In a multi-year plan which came to fruition last year, the Federal Communications Commission took a small but important step towards democratization of the radio airwaves by deciding to grant licenses to a number of low-power FM (LPFM) stations nationwide. These licenses were conceived as a means to re-introduce some diversity into FM radio programming, which has in recent decades become increasingly monopolized by a small number of commercial broadcasting networks and media conglomerates, with locally-produced programming diminishing or completely disappearing in many areas. Public comments on the plan, solicited in 1998 and 1999, arrived in record-setting numbers, and were overwhelmingly in favor of LPFM.

Corporate broadcasters, however, had a different idea. Instinctively threatened by any use of the public airwaves by small, community-based, noncommercial radio stations, corporate broadcast interests sprang into action through their public policy mouthpiece, the National Association of Broadcasters. The NAB is a notorious opponent of community-based or noncommercial broadcasting, and is highly intolerant of dissenters in its midst. In this case, the NAB launched a major public relations and lobbying campaign designed to portray LPFM as a terrible threat to the public, and to convince Congress to legislatively kill the FCC's decision to license these stations. The NAB argued--disingenuously, in the opinion of many critics--that low power FM stations would somehow interfere with the higher-wattage signals of existing broadcasters. They even distributed to legislators misleading, studio-produced "demonstration" recordings claiming to prove this strangely inverted claim. For more information on the NAB's highly deceptive lobbying campaign and the issues it raised, visit the website of the Prometheus Radio Project (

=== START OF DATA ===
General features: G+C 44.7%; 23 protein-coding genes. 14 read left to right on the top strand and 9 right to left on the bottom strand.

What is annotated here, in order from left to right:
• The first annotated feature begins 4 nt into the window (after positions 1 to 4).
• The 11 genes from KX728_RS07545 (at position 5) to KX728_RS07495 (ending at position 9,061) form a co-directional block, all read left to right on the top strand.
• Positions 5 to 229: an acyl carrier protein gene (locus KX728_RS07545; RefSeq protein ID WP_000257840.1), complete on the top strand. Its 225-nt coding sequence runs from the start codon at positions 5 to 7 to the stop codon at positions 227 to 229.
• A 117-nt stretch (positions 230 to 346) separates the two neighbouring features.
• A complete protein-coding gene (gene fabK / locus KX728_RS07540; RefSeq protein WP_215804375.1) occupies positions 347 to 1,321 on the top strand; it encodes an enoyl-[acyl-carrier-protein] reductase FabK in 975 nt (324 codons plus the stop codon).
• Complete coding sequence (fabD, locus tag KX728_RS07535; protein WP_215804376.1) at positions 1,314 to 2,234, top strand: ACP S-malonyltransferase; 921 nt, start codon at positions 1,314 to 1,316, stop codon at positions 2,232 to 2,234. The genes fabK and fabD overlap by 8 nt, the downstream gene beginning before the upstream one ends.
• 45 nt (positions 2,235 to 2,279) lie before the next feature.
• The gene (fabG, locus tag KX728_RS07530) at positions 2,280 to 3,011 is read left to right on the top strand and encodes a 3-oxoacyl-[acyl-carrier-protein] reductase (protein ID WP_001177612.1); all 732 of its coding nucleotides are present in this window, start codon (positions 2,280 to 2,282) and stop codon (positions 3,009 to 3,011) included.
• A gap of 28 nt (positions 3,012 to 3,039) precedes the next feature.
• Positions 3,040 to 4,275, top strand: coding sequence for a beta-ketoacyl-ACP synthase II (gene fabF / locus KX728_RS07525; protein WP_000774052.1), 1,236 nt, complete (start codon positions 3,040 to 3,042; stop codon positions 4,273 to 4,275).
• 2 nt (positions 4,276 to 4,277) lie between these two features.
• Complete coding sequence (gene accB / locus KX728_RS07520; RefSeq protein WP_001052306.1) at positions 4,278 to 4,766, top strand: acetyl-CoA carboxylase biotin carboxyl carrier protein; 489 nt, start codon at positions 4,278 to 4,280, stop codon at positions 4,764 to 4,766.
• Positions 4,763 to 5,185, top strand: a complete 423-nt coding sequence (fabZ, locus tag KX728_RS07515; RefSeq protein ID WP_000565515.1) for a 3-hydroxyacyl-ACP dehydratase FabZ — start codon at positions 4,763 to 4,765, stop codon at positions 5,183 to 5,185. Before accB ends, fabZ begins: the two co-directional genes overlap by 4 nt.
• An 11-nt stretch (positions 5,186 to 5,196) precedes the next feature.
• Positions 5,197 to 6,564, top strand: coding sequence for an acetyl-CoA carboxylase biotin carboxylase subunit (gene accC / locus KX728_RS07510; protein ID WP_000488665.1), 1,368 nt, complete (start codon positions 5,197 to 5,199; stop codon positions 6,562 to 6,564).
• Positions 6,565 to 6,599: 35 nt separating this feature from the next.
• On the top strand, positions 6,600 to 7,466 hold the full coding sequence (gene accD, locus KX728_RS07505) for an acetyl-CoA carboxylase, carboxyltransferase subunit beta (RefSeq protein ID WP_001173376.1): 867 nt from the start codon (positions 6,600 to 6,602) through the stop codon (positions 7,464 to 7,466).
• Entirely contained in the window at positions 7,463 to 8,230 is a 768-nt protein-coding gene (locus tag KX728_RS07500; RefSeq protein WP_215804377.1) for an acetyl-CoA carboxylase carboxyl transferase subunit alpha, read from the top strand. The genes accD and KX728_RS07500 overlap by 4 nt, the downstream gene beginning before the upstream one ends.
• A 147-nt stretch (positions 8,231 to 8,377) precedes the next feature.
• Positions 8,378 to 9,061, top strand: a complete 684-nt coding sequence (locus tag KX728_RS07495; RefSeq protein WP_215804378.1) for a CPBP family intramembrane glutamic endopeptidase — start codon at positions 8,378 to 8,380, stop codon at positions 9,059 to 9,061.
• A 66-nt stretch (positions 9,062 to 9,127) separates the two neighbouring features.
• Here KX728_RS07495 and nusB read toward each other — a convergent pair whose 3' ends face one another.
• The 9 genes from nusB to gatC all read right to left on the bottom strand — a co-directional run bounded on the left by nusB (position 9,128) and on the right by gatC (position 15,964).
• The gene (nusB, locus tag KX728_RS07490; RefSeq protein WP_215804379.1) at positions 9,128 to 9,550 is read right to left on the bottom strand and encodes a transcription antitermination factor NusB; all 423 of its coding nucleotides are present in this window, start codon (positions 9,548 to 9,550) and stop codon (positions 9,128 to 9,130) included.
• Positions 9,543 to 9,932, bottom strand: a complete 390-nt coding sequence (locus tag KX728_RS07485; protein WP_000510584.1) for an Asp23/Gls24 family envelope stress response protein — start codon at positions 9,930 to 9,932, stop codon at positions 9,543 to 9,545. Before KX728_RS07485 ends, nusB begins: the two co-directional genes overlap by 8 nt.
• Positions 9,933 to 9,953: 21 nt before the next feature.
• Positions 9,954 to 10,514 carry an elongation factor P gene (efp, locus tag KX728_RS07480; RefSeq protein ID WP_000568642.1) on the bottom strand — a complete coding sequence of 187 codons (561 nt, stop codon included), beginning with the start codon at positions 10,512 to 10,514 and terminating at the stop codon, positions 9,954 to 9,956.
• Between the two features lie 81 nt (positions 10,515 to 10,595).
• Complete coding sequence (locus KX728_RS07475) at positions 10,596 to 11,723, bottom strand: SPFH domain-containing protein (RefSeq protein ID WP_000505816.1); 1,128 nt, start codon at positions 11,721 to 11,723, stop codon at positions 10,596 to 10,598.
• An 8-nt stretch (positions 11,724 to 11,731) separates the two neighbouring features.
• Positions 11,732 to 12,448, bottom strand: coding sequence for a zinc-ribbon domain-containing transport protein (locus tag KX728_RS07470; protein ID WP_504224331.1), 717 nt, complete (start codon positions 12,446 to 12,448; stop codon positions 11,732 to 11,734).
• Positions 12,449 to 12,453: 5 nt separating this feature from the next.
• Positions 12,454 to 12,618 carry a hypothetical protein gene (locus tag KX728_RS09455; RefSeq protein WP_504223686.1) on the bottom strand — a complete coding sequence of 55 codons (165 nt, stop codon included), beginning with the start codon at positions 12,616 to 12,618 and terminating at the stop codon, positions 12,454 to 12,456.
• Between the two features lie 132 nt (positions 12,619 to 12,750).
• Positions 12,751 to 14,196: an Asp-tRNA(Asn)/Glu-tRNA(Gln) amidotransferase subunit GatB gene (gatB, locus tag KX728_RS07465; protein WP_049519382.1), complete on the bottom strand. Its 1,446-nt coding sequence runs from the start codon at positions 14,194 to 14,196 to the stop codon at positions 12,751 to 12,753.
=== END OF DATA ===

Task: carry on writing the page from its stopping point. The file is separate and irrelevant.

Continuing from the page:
In accordance with its stated goal to promote diversity in broadcasting, NPR should have taken the rare step of making a public stand in support of the FCC's proposal to grant LPFM licenses. LPFM advocates would probably have been a little disappointed - though not surprised - if the network had simply chosen to remain silent on the issue, in the interest of not "making waves" with Congress, which has slashed its funding ruthlessly in recent years. Instead, NPR opted to join the NAB in its high-profile crusade against broadcast diversity. In the face of this monumental joint NAB/NPR lobbying effort, the informed testimony of FCC representatives and low-power FM advocates failed to sway the Congress, who finally passed the ironically titled "Broadcast Preservation Act," directing the FCC to grant only a tiny number of LPFM licenses, about 20% of the originally planned allocation, during an arbitrarily-defined evaluation period.